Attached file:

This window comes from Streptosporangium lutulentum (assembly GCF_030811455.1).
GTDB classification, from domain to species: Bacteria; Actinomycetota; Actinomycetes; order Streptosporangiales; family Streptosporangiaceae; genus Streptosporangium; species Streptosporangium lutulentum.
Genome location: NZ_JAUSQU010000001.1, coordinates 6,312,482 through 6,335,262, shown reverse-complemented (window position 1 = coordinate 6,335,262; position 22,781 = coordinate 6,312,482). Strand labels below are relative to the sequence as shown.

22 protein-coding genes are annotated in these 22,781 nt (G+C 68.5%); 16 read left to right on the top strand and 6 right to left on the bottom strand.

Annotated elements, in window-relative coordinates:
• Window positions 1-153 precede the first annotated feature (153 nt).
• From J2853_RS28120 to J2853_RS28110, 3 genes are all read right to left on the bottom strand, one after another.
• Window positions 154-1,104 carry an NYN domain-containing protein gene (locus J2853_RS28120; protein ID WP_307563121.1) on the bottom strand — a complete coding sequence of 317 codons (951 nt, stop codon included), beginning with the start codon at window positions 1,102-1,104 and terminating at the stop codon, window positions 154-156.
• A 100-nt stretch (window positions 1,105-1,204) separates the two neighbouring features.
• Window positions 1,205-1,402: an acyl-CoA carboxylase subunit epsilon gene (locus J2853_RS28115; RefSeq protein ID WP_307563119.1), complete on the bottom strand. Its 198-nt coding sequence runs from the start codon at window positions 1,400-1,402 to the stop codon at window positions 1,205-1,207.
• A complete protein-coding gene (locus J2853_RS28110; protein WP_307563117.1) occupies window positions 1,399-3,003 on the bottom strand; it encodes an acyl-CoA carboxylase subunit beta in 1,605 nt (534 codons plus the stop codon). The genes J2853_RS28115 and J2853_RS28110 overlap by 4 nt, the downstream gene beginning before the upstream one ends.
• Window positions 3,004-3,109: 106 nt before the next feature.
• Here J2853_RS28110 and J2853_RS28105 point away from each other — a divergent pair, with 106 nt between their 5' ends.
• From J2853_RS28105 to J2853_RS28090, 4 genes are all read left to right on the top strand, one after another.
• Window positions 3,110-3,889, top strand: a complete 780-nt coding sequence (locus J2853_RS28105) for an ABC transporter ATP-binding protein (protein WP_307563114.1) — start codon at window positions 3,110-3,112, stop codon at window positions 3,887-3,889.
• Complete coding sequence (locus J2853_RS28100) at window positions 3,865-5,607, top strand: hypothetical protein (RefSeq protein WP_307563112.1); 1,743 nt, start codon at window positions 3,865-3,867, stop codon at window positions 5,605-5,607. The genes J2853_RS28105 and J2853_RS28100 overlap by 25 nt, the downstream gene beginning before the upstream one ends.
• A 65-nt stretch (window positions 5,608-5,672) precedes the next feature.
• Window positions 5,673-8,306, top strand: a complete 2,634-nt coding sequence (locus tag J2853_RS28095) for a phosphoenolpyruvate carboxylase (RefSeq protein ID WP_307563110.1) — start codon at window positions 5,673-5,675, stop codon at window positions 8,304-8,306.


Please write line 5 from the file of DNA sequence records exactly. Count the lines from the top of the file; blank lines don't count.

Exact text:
Annotated elements, in window-relative coordinates: